Apple's OS X Yosemite is looking mighty fine with it's radical iOS-like redesign. Many are chomping at the bit to get their hands on it, and Apple has let us know that the public release for OS X 10.10 will be coming this fall, and as with Mavericks, it will be completely free. Developers can get their hands on the preview today, but if you aren't a dev and want early access, Apple will have a Yosemite preview this summer. Just head over to the OS X Preview page to sign up.
See more from today's WWDC 2014 keynote.
We've waited a few years to get here, but Apple just announced iCloud Drive during its WWDC 2014 keynote. What is it? Well, iCloud Drive allows you to browse, view, store, and manage your iCloud documents and data in a way that sounds similar to Dropbox. Now, you can see what exactly is using your iCloud data, and you can store anything you'd like within your iCloud account--not just documents and whatever the apps you use want to store there. It's built right into the OS X Yosemite Finder, and is also available on iOS, and even Windows.
That OS X 10.10 leak from earlier today? It's looking more and more real, and Lance Ulanoff just tweeted a picture of the iMacs on stage at WWDC. Notice the desktop background and redesigned Dock? The WWDC 2014 keynote kicks off in about 20 minutes, and we'll have all the news as it happens!
During it's WWDC 2014 keynote, Apple has announced iOS 8, the next major update for the iPhone, iPad, and iPod touch. New features abound in iOS 8 that refine some things, and make others even better. One major feature is the interactive notifications. You know how you might get a text message or calendar invite when using your iPhone? You might be right in the middle of something and don't want to tap on the notification to go over to the Messages app--and in iOS 8, you don't have to. Instead, you can reply right from the notification. You can respond to calendar invites in the same way.
Apple also announced OS X during the keynote as well, which features a new visual overhaul, which was leaked prior to the event.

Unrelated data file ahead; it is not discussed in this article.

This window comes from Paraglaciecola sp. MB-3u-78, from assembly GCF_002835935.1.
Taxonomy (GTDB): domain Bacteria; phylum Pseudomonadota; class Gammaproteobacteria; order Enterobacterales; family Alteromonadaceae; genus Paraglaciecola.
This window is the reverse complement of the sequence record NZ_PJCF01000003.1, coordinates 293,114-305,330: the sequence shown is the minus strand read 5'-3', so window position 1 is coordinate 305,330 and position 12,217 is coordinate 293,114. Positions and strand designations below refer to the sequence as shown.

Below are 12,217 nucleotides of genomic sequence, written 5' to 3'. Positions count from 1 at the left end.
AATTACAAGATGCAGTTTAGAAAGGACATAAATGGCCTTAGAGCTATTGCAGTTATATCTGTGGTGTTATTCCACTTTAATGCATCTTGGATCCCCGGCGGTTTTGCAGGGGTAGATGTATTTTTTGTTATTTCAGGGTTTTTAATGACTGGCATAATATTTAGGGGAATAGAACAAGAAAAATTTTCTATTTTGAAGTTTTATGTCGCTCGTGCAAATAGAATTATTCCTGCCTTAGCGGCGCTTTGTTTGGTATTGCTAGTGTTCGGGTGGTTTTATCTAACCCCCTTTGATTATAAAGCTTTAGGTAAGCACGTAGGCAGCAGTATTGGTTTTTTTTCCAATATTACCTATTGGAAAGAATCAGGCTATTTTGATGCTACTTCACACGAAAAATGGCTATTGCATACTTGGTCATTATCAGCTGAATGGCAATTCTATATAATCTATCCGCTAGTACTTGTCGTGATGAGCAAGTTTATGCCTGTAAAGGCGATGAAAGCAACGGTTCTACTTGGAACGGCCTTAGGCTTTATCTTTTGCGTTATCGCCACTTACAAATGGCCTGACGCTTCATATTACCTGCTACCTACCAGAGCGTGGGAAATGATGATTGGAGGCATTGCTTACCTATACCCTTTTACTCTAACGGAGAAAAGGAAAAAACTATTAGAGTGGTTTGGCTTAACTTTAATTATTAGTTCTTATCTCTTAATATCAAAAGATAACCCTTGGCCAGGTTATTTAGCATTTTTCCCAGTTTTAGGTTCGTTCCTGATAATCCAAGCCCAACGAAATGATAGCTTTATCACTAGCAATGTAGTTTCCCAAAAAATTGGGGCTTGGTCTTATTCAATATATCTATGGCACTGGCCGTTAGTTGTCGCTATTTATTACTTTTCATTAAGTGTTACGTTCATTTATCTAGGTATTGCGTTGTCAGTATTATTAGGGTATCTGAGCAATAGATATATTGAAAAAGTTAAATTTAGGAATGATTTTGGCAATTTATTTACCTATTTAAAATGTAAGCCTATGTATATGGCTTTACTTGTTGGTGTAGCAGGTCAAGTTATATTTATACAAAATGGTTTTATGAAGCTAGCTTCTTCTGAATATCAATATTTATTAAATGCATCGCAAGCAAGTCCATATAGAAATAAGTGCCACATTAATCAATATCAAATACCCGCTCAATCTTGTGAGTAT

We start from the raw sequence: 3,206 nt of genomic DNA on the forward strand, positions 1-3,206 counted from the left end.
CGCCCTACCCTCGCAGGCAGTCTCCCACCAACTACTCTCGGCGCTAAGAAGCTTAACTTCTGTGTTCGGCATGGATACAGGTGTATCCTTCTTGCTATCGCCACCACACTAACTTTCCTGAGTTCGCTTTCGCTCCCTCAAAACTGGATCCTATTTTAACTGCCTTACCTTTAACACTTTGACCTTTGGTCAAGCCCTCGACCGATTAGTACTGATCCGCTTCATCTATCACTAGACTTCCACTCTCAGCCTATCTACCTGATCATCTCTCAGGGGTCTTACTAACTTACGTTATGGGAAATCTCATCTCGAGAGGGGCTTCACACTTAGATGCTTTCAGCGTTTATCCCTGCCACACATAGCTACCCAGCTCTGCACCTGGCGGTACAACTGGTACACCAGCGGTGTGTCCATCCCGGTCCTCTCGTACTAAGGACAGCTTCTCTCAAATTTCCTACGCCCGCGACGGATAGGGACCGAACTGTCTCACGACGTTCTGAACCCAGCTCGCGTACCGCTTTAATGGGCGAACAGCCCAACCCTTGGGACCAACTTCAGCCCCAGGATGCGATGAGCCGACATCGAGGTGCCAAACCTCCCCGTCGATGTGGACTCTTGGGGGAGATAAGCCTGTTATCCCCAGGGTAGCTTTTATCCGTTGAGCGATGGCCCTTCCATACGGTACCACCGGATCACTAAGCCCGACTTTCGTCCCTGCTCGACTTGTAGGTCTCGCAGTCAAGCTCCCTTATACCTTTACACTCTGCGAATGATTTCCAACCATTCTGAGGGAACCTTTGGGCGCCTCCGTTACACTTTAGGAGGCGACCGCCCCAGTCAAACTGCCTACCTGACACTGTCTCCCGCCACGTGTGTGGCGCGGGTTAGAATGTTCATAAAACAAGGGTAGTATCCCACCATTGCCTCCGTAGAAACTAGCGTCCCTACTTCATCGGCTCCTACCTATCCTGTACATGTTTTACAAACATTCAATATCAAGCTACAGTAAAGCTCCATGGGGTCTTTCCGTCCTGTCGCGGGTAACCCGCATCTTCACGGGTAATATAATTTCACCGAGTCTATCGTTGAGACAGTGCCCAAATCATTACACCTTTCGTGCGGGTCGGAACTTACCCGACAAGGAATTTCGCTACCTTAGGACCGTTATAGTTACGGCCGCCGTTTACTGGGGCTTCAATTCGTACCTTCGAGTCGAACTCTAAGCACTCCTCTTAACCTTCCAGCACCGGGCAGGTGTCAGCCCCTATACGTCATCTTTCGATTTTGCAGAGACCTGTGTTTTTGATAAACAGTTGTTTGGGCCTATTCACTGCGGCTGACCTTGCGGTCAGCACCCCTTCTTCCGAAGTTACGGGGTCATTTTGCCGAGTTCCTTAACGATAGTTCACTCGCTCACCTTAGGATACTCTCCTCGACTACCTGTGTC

Apple has just announced OS X . As featured in a leak earlier today, the new operating system takes a bunch of design cues from iOS to bring visual parity between the two Apple operating systems. Apple's Craig Federighi showed off all of the new features, followed by a demo.
Tentpole features in the redesign include new, flat icons that are reminiscent of the iOS 7 redesign. An optional dark mode changes the menu bar from white to black, which allows you to get rid of the striking white for those who don't want it. Apple has also brought in a bunch of transparency and translucency, with the frosted glass look throughout the UI.
On the eve of the WWDC 2014 keynote, it seems that a few screenshots of OS X 10.10 (which we're guessing will be called Yosemite or El Capitan) have leaked, giving us a purported look at the future of Apple's desktop operating system. Originally reported by MacRumors (and since removed by request,) we can see changes that, as expected, bring the OS X design more in line with what the iOS 7 redesign introduced. In the image above, you see a much flatter Safari start page, with a lot of white space. Additionally, there's a new Dock style, doing away with the current frosted glass shelf in favor of a more simple translucent strip behind the app icons. You may also notice that the Finder icon has been changed. Let's check out a few more of the leaked photos.
Apple's WWDC 2014 kicks off this Monday morning, and the company is hard at work getting the Moscone Center dolled up prior to showtime. One of the posters that is going up is the one for OS X 10.10, and it may have revealed the name of the next major Apple desktop operating system.
The banner, pictured above (credit to The Verge,) shows the El Capitan granite monolith in Yosemite. Apple has filed for the rights to the named OS X El Cap, OS X El Capitan, and OS X Yosemite. Of course, there's no way to know which name Apple will be going with until they make the announcement on Monday, but the banner certainly does narrow things down quite a bit, doesn't it?
Stay tuned for full WWDC 2014 coverage this Monday.
You've probably heard it by now. There are no viruses on Apple products. They don't run .exe files. They don't get hacked. It's the reason I usually use my iPad to do my banking (that, and a lack of questionable browsing history.) I used to believe that.
Well, now it looks like I have to confront the truth. In a series of cyber attacks that have swept Australia, iPhone users have been locked out of their devices and have received a message saying “Device hacked by Oleg Pliss. For unlock device, you need send voucher code by 100 usd/eur (Moneypack/Ukash/PaySafeCard) to email:email@example.com for unlock."
According to Apple's support forums, the hack seems to operate through the “Find My Device” feature on Apple products, and it seems that the data may have been matched to an eBay breach that occurred earlier in the week.
People with a hacked device should immediately attempt to change their Apple ID credentials and set up multi-factor authentification.
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